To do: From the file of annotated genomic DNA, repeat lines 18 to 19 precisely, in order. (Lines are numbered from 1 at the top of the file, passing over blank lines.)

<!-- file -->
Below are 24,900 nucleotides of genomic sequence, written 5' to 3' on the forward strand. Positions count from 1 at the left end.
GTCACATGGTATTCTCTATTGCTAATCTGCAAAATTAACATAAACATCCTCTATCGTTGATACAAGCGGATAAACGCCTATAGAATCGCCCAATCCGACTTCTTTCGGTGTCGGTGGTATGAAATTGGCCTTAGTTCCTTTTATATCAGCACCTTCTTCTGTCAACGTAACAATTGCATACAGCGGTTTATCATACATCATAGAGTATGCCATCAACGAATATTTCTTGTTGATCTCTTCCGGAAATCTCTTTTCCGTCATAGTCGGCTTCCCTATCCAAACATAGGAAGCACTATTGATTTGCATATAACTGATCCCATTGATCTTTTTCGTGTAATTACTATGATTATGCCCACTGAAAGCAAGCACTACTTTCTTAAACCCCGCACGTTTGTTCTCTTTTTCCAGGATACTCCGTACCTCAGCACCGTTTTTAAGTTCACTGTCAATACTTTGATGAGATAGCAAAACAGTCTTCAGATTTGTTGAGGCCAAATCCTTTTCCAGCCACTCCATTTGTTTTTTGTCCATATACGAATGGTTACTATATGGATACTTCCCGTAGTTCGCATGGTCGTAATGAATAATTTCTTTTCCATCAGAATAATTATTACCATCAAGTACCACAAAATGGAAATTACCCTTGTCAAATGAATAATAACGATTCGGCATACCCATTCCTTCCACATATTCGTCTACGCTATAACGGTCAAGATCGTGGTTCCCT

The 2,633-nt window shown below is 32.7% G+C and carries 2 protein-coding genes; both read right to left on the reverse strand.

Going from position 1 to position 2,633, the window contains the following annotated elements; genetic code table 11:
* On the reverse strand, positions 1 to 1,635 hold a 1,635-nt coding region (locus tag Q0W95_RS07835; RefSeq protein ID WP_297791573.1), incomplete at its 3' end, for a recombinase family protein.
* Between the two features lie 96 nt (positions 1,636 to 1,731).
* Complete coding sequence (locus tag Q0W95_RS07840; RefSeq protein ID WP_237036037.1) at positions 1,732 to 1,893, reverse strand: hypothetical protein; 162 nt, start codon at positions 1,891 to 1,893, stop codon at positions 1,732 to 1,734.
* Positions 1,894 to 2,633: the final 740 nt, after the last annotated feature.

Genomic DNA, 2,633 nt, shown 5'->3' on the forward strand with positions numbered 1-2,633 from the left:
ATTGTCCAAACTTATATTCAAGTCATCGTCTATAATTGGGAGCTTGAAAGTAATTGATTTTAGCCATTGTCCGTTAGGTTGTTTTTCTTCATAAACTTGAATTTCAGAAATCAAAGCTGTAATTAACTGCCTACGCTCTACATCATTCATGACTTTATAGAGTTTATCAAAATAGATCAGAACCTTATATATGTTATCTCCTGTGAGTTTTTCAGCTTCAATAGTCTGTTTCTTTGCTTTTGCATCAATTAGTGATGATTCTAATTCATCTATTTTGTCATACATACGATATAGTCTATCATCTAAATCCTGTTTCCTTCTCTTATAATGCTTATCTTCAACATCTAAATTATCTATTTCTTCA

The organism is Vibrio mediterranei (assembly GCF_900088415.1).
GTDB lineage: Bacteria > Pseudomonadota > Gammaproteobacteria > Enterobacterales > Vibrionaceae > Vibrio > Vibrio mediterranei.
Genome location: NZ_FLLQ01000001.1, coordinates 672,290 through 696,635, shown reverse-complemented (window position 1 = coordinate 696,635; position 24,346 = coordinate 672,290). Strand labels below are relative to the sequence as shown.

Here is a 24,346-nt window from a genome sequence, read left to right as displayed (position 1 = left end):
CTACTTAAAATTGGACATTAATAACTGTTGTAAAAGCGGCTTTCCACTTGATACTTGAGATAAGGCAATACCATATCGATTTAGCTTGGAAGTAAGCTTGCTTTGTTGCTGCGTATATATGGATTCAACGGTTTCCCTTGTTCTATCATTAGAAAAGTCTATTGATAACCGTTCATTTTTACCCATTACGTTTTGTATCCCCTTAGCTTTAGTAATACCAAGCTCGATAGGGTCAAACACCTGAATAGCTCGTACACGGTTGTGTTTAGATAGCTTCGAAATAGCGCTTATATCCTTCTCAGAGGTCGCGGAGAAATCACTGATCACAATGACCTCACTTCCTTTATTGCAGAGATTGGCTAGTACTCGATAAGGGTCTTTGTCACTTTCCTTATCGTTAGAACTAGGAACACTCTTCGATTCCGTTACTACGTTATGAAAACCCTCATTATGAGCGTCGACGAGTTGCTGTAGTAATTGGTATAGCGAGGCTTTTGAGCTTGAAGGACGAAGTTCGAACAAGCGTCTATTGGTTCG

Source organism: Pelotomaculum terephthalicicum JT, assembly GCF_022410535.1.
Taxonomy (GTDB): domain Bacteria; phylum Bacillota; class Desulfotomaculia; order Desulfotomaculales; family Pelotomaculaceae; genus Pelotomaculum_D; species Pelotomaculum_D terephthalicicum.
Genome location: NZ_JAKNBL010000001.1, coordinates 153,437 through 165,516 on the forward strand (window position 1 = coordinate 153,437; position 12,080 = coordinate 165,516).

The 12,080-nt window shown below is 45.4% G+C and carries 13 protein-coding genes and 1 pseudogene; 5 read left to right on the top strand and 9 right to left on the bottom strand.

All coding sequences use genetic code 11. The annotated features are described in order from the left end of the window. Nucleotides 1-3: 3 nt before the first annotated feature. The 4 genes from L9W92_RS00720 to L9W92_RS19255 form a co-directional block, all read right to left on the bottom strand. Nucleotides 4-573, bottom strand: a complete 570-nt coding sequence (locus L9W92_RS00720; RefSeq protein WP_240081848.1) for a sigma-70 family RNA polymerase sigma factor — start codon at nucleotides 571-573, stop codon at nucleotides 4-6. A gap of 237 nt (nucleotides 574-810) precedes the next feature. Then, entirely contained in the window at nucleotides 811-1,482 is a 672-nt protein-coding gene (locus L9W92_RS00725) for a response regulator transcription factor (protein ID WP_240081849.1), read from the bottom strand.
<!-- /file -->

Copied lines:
Genome location: NZ_JAKNBL010000001.1, coordinates 153,437 through 165,516 on the forward strand (window position 1 = coordinate 153,437; position 12,080 = coordinate 165,516).

The 12,080-nt window shown below is 45.4% G+C and carries 13 protein-coding genes and 1 pseudogene; 5 read left to right on the top strand and 9 right to left on the bottom strand.